You drag a set of drawables by first selecting them and then dragging any one of them.

You resize a drawable by first selecting it and then dragging any of its knobs.

You edit the text in a drawable, by first clicking inside the text and then typing.

You can cut, copy, paste, and delete drawables freely within a drawing or between drawings.

You can view a drawable’s properties by double-clicking it or selecting it and choosing Edit:Properties.

You can explode a place drawable by double-clicking it, while holding the control key down, or selecting it and then choosing Model:Explode.

You can pan and zoom the drawing pane using the commands in the View menu or their equivalents in the main toolbar.

You can re-arrange drawables using the commands in the Arrange menu.

You can change the looks of drawables using the commands in the Looks menu or their equivalents in the main toolbar.


Info Pane

The info pane provides four pages of useful information about the project and the current model. These pages are accessed via the tabs appearing at the top of the pane. To switch to a page, click on its tab.

Lister Page

The lister page provides a summary of the project master entities. This page is arranged as a table of 6 columns. Each master entity is unique and is described by a row of this table.

The Name column specifies the master name. The Kind column specifies the master kind as determined by the place tool used to create it. Two masters of different kinds may share the same name and are still considered unique. The Namespace column specifies an optional namespace for the master. Two masters of the same name and kind are still unique if they belong to two different namespaces. The #Refs column specifies the number of references to the master (i.e., the number of place drawables that refer to this master). The Submodel column specifies the name of the submodel for the master (if any). The last column specifies the master’s unique internal ID.

You can select one or more masters in the table by clicking on the master name (use control or shift for multiple selection).

You can copy and paste masters in the same table or between the tables of two projects.

You can cut or delete masters, provided they have a #Refs value of zero.

You can view the properties of a master by double-clicking its name, or by selecting it and choosing Edit:Properties.

You can sort the master table using any of its columns by clicking on the column heading.

You can resize the table columns by dragging the vertical border between the column headings.

Annotation Page

The annotation page displays the list of attributes and methods for the currently-selected class (including attributes and methods for the base classes). A check box appears next to each attribute/method which, when ticked, causes that attribute/method to be displayed within the class.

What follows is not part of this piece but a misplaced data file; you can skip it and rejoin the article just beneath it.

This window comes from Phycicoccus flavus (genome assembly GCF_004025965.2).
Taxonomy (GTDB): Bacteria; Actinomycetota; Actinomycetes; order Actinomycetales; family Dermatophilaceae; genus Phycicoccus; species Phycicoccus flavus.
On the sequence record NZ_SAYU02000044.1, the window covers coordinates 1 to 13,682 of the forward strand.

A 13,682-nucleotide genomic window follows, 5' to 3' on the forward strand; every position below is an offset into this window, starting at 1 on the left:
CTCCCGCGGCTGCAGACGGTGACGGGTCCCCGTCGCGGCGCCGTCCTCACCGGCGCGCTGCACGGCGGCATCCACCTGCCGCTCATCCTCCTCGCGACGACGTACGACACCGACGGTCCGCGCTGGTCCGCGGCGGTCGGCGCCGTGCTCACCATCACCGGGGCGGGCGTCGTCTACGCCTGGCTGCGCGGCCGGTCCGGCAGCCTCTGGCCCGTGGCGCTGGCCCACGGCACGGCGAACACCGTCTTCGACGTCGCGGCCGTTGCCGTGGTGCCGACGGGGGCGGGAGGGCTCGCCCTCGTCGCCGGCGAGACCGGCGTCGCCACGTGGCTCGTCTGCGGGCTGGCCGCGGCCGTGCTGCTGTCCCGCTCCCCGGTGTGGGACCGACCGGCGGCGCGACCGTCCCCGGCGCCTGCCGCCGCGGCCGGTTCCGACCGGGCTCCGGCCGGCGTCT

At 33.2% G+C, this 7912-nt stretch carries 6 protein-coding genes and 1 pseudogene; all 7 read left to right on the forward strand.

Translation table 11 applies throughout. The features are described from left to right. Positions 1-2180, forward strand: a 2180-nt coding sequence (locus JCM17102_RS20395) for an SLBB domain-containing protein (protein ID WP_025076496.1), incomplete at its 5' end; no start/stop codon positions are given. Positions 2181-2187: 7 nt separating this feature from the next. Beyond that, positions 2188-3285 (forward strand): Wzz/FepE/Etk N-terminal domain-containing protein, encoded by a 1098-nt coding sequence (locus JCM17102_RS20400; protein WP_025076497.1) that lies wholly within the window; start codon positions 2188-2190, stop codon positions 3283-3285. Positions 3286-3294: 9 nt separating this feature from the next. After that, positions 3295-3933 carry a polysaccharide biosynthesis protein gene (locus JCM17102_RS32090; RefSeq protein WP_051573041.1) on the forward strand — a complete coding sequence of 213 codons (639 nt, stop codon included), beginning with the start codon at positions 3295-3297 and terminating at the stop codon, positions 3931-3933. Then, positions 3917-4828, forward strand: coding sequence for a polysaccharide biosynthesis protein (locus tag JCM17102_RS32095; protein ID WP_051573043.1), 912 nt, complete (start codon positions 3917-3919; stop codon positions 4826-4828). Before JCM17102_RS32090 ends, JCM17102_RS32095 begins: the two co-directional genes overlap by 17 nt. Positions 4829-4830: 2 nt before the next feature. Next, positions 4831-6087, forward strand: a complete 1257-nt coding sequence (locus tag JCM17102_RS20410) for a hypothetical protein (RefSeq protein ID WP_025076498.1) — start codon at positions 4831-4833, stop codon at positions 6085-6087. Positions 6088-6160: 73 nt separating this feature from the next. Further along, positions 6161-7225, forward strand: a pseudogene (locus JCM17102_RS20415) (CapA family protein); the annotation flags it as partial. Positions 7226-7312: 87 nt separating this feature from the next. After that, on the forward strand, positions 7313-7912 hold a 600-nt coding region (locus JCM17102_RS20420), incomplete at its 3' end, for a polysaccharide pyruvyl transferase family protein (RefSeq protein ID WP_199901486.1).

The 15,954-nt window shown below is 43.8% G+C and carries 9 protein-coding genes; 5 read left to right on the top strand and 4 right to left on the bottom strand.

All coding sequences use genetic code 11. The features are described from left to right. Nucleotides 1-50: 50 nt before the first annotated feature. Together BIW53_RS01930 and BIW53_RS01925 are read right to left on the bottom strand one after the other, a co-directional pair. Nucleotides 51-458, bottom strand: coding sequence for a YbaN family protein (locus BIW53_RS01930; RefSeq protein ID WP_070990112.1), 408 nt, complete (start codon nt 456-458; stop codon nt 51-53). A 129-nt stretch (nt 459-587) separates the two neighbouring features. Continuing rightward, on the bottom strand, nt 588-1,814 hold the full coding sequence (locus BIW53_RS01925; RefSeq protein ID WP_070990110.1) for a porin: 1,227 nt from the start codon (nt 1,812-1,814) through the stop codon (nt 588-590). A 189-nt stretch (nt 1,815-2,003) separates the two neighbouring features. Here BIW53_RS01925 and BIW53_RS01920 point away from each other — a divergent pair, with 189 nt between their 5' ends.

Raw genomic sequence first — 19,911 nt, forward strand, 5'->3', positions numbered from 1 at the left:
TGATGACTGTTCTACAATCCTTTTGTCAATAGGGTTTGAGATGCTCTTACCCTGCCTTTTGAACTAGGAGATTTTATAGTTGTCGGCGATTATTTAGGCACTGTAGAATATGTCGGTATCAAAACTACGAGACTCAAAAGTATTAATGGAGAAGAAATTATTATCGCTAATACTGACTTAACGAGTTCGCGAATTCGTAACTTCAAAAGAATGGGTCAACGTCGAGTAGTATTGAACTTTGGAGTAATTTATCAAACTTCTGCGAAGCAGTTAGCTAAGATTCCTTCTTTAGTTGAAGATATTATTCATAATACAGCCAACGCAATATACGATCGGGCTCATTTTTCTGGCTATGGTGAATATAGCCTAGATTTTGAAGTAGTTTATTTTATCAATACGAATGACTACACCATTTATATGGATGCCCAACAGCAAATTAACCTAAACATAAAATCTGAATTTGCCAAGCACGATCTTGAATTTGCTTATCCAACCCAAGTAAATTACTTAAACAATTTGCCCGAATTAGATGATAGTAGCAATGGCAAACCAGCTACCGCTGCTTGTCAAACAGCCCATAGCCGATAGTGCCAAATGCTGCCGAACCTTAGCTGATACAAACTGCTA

The fully qualified name of the class itself appears at the top of the list (in red). The check box next to this entry provides a quick means of toggling the Annotate flag of the whole class. When it is ticked, any ticked attributes/methods are displayed within the class. Otherwise, they are all hidden.

You can also quickly view the properties of an attribute/method (even for base classes) by double-clicking its row in the list.

Locater Page

The locater page provides a miniature version of the drawing displayed in the drawing pane. The locater is useful for large drawings that cannot be viewed at once in the drawing pane.

Within the locater page, a red rectangle denotes the visible region in the drawing pane. You can drag this rectangle to scroll the drawing pane view to the desired position.

Matrix Page

The matrix page provides a means of specifying the size of the current model’s drawing. The drawing size is specified as a matrix of cells.

The cell size is proportional to the actual printed paper size, as determined by the paper size selected in File:Page Setup. The black cells in the matrix denote the current drawing’s size (the default is a single cell).

You can resize a drawing by clicking any of the cells in the matrix. All cells from the top-left hand corner up to and including the clicked cell are selected. Alternatively, you can drag from cell to cell to get the same effect.

Resizing a drawing does not affect the drawables in the drawing; it simply shrinks or expands the available real estate for the drawing.

You can obtain the best matrix size by choosing Model:Best Page Matrix. This chooses enough cells to tightly enclose the drawing.

Reference Project Page

The reference page displays the masters in the currently loaded reference project. You can open a reference project using File:Open Reference Project.

You can drag masters from this page and drop them into your drawing to create places. This serves as an easy way of making centrally defined classes (e.g., your corporate object model) available to all projects.